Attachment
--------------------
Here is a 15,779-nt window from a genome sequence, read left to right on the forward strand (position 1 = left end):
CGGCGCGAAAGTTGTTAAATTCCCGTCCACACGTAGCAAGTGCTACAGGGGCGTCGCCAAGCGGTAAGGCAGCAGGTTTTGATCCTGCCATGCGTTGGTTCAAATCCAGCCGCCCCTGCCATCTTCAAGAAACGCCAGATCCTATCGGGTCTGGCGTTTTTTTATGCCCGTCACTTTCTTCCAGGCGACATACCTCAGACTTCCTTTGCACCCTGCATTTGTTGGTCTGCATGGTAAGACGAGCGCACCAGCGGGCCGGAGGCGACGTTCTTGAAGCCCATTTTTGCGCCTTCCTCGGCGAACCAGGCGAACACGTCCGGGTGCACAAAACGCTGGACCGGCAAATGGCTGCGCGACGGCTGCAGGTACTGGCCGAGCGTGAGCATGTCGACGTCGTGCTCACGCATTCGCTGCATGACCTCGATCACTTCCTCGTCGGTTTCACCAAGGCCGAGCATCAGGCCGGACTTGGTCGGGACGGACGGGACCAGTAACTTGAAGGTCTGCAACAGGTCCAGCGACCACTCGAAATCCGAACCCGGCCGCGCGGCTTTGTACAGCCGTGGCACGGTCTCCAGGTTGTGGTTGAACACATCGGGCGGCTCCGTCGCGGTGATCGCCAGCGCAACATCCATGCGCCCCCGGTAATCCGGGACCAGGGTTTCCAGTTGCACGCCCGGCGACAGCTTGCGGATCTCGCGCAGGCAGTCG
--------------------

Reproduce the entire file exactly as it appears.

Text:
Here is a 15,779-nt window from a genome sequence, read left to right on the forward strand (position 1 = left end):
CGGCGCGAAAGTTGTTAAATTCCCGTCCACACGTAGCAAGTGCTACAGGGGCGTCGCCAAGCGGTAAGGCAGCAGGTTTTGATCCTGCCATGCGTTGGTTCAAATCCAGCCGCCCCTGCCATCTTCAAGAAACGCCAGATCCTATCGGGTCTGGCGTTTTTTTATGCCCGTCACTTTCTTCCAGGCGACATACCTCAGACTTCCTTTGCACCCTGCATTTGTTGGTCTGCATGGTAAGACGAGCGCACCAGCGGGCCGGAGGCGACGTTCTTGAAGCCCATTTTTGCGCCTTCCTCGGCGAACCAGGCGAACACGTCCGGGTGCACAAAACGCTGGACCGGCAAATGGCTGCGCGACGGCTGCAGGTACTGGCCGAGCGTGAGCATGTCGACGTCGTGCTCACGCATTCGCTGCATGACCTCGATCACTTCCTCGTCGGTTTCACCAAGGCCGAGCATCAGGCCGGACTTGGTCGGGACGGACGGGACCAGTAACTTGAAGGTCTGCAACAGGTCCAGCGACCACTCGAAATCCGAACCCGGCCGCGCGGCTTTGTACAGCCGTGGCACGGTCTCCAGGTTGTGGTTGAACACATCGGGCGGCTCCGTCGCGGTGATCGCCAGCGCAACATCCATGCGCCCCCGGTAATCCGGGACCAGGGTTTCCAGTTGCACGCCCGGCGACAGCTTGCGGATCTCGCGCAGGCAGTCG